In the case of real estate as a retirement provision, a distinction must be made between owner-occupied real estate, the home that many people aspire to own, and real estate used by others, such as a rented condominium. Condominiums as capital investment have their special attraction, since regularly renting incomes are obtained, and thus a lasting age income can be generated. It should be noted that the property is in a good state of renovation (at least core renovation) and is located in a good residential area of a growing city. In good residential areas, rental income increases in percentage terms over the years when tenants change.
Moreover, condominiums for retirement provision in good residential locations become increasingly valuable over the years, as the value of real estate usually increases disproportionately to inflation. Anyone wishing to purchase a condominium as a retirement provision should note that the yield calculation includes not only the financing costs, but also the costs of management (rental management and condominium management), the expenses for the maintenance reserve and an imputed unit for any vacancy that may need to be bridged.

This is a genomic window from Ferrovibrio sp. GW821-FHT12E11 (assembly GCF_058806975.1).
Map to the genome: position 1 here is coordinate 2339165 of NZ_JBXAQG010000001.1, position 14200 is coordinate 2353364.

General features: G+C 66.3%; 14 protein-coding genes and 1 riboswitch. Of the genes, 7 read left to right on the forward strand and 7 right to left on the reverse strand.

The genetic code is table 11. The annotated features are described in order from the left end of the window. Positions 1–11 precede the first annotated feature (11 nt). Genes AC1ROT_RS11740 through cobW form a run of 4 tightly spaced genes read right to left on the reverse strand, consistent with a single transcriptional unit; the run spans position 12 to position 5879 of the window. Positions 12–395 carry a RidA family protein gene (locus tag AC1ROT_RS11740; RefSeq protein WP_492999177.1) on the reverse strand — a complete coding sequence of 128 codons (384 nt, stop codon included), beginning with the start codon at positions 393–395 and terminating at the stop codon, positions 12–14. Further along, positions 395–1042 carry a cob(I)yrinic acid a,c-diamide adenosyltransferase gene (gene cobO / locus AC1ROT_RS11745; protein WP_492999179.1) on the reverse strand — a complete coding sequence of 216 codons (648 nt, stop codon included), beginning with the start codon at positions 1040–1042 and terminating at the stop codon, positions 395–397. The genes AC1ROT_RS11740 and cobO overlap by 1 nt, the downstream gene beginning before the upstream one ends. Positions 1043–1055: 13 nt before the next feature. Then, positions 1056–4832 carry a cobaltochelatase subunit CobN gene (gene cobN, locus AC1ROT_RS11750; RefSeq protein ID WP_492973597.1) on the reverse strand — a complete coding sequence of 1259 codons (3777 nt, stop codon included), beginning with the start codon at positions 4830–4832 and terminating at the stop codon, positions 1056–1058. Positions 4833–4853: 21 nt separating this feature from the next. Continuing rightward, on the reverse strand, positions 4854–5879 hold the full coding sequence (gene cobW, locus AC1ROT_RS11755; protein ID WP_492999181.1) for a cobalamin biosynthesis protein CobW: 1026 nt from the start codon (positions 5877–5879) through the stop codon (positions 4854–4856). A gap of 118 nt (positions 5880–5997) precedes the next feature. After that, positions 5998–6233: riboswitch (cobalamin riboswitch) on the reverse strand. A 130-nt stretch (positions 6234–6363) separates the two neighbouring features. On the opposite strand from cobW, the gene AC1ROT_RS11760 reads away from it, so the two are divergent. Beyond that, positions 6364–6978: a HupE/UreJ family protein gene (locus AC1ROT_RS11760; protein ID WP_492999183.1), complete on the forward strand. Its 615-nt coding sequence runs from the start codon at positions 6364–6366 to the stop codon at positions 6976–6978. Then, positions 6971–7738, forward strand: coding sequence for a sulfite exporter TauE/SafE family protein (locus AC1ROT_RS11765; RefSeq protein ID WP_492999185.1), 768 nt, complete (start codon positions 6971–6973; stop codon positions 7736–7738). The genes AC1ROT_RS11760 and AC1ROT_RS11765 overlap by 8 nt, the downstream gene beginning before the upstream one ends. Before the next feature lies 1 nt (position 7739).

Although the real estate market is subject to fluctuations in value from time to time, you are spared the violent swings of the stock market. Just looking at the stock markets in recent months, when even supposedly safe "people's stocks" often lost more than half their value, investors learn to appreciate the security of a quality property.
• a good return on investment,
• tax advantages and
• a high level of investment security
Compared with interest-bearing forms of investment, real estate leased to third parties generally offers a long-term yield advantage when rental yield and value appreciation are considered together. Since both parameters generally follow the general cost of living, this investment is also hedged against inflation. This is a welcome side effect that is not available with interest-bearing investments.